More efforts should be exertedMaternal Health: Multi-angled issue [Archives:2007/1068/Health]
Dr. Mohammed Al-Alie
For Yemen Times
In light of World Population Day, which concentrates this year on maternal health and the necessity of men's partnership in matters related to women's health, further attention should be paid to a number of measures, which if followed will ensure maternal health, particularly during pregnancy and delivery. The high rate of maternal mortality (death of women while pregnant or within 42 days after termination of pregnancy), particularly in developing countries, has made this phenomenon of global concern. In Yemen, over 360 out of 100,000 women die as a result of pregnancy and delivery complications, according to recent studies.
This high number of death among pregnant women in our country indicates the extent of poor health services and lack of antenatal and primary healthcare among pregnant women. In addition, lack of health education, exceeding rates of low income amongst Yemeni citizens, absence of free health care within public hospitals and the high cost of health services in private hospitals has exacerbated the problem.
With this revelation, it should be confirmed that antenatal care is the only way to reduce and prevent maternal mortality. It is also considered an important issue towards which men can play a major role, as they have the required privileges educationally, socially and politically and, hence, can contribute real progress to one of the most serious issues that concern women.
Antenatal Care (ANC) means “care before birth” and includes education, screening, counseling and treatment to monitor and promote the wellbeing of the mother and fetus. Adequate antenatal care is vital for the delivery of a healthy baby from a healthy mother. The aims of ANC include assessment and treatment of potential maternal risks as well as detecting dangerous symptoms like vaginal bleeding, headache, leakage of fluid from vagina, urinary tract infection and other infections. The increase of blood pressure during pregnancy is also dangerous and requires consultation and monitoring by doctors.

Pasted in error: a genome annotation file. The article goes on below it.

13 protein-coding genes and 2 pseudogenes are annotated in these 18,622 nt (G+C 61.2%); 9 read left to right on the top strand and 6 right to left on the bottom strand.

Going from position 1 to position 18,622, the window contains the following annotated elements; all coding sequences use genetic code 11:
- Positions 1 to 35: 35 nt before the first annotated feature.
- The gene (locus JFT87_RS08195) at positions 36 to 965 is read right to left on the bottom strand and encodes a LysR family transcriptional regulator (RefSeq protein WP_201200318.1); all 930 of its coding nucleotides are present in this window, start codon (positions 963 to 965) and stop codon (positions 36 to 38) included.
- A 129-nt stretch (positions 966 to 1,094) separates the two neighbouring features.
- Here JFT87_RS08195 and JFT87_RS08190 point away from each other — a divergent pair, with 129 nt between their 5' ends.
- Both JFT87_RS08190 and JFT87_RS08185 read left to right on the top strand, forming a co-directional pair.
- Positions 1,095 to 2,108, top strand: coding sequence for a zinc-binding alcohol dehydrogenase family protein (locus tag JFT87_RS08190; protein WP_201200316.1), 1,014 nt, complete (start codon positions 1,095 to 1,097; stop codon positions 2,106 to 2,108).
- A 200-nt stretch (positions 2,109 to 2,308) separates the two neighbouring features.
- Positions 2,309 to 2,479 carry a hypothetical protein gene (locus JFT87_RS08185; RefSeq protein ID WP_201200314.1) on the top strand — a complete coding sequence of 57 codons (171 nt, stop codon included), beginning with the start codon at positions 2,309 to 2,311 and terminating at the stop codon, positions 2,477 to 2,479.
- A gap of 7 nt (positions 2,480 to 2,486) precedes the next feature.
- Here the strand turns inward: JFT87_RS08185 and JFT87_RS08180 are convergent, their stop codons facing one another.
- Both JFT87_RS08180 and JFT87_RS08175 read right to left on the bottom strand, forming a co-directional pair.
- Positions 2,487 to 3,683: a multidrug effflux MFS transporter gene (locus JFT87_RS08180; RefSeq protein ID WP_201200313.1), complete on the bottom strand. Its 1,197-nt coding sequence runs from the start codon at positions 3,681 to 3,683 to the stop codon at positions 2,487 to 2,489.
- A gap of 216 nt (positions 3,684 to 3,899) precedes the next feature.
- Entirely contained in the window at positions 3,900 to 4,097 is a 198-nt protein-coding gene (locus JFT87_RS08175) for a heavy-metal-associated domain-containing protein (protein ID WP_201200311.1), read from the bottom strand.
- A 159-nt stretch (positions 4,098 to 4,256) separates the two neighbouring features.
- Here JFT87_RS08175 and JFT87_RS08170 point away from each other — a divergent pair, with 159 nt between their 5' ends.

In addition, assessment and management of the fetus is of vital importance to ensure the well-being of both the fetus and the mother. This helps avoid any life-threatening complications that may occur before and after delivery.
To achieve these objectives, medical history and clinical examination using a combination of methods including biological and hematological tests as well as ultrasound diagnosis are needed to maintain maternal physical and mental wellbeing, prevent preterm delivery, anticipate difficulties and complications upon delivery, ensure the birth of a healthy infant and assist the couple in preparation for parenting.
Regular doctors visits are a significant factor in detecting, controlling and preventing many diseases, such as preeclampsia (increased blood pressure and collection of fluid due to excretion of protein in urine). If not treated, this disease may lead to death.
Malnutrition and anemia of pregnant women, two conditions prevalent in Yemen, lead to low birth weight, preterm labor, and increased risk of complications even after delivery. Malpresentation and position of a fetus may also lead to the obstruction of labor. In addition, some infections during pregnancy lead to congenital abnormalities, such as German measles, and may cause abortion.
Schedule of routine antenatal visits